fbpx

Baba’s Explainer – Publishers Vs Google

  • IASbaba
  • October 12, 2022
  • 0
Economics, Science and Technology
Print Friendly, PDF & Email

ARCHIVES

Syllabus

  • GS-2:  Government policies and interventions for development in various sectors and issues arising out of their design and implementation.
  • GS-3: Indian Economy and issues relating to planning, mobilization, of resources, growth, development and employment

Context: There are allegations and concerns raised across the globe that big tech companies like Amazon, Apple, Google and Facebook, have exploited, entrenched and expanded their power over digital markets in anti-competitive and abusive ways.

  • Also, due to their metastatic growth, they now have a vast influence on politics, policy and personal reputations across the spectrum, making cost of data privacy breaches by these firms catastrophic.
What are the concerns of each platform?
  • Amazon: It is an online sales platform has disrupted the traditional business of retail sellers and small business. Allegations that Amazon favours its own self-branded products over those of third-party sellers through manipulation of search results.
  • Apple:  Its App Store policies, specifically regarding how Apple ranks search results on that platform, is questioned as it has lead exclusion of certain competing apps from the Store (Ex. Spotify). Questions have also been raised on how Apple determines the share of revenue it takes from in-app purchases
  • Facebook: Regulators have focused their attention on Facebook’s acquisitive streak in capital markets, for example, the U.S. Federal Trade Commission (FTC) enquiry into whether Facebook defensively purchased certain companies (Instagram & Whatsapp) to maintain its dominant market position in the social networking ecosystem.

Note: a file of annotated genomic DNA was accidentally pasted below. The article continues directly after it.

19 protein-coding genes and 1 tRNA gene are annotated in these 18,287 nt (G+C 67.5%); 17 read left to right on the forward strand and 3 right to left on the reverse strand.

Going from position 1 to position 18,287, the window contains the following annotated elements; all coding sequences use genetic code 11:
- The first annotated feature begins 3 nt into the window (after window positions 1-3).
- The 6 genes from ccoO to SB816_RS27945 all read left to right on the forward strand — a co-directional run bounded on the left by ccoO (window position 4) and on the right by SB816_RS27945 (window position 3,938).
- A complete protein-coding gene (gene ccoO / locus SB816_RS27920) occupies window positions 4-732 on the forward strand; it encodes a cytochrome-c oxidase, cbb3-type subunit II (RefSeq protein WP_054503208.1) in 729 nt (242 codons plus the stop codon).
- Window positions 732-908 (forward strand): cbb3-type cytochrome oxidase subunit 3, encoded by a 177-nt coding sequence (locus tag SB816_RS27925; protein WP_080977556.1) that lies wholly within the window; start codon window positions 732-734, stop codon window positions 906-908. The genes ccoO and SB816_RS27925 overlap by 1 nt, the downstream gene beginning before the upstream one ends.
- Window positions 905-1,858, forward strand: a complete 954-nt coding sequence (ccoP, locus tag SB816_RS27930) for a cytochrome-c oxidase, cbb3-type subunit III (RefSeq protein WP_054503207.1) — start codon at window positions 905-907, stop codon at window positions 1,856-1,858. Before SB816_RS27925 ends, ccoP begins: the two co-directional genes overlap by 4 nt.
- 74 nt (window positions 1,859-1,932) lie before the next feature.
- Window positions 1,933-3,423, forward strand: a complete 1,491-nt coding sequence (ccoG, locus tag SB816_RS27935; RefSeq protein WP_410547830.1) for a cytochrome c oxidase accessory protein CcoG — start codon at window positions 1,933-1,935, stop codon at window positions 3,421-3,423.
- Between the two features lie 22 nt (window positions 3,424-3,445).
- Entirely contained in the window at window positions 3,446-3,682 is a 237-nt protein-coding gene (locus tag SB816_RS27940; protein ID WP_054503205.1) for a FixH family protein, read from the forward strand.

• Google: This company handles more than 90% of online searches across the world. In recent years concern has grown over the fact that Google has increasingly been sending users to its own sites to answer their queries, including products such as Google Flights and Google Maps.
  • Thus there are allegations of abuse of its dominance in internet search, advertising and its mobile system, to the detriment of rival content producers. The European Union has already fined Google $5.1 billion in 2018.
In India, why has the News Broadcasters and Digital Association locked horns with Google?
  • On October 6, the News Broadcasters and Digital Association (NBDA) approached the Competition Commission of India (CCI) against search-engine operator Google, alleging that the Google had deprived them of their justifiable revenue acquired from news dissemination on the google’s platforms.
    • The complaint would be clubbed with similar cases filed by the Indian Newspaper Society (INS) in February 2022 and the Digital News Publishers Association (DNPA) in 2021.
  • As per the NBDA, Google’s search engine commands a 94% market share in the country.
  • The dominance of Google becomes all the more concern for news publishers with the increased transition toward news consumption online (inclusive of app-based consumption).
  • The traditional newspaper industry in India has sustained itself on a business model wherein advertising accounts for two-third of its total revenue.
  • On similar lines, with online proliferation, there is an increased reliance of news publishers on digital ad revenues, and in turn, tech-based companies.
  • The search engine, by way of its algorithms and internal quality vetting, determines which news websites would be prioritised in search queries. Therefore, search engines are an important determinant in online news consumption.
    • More than half of the total traffic on news websites is routed through Google.
  • Readers would more often opt for an online web search rather than reaching out to a specific news website by typing its URL in a browser. This has made search-engines the first port of call for information online.
What are the key allegations?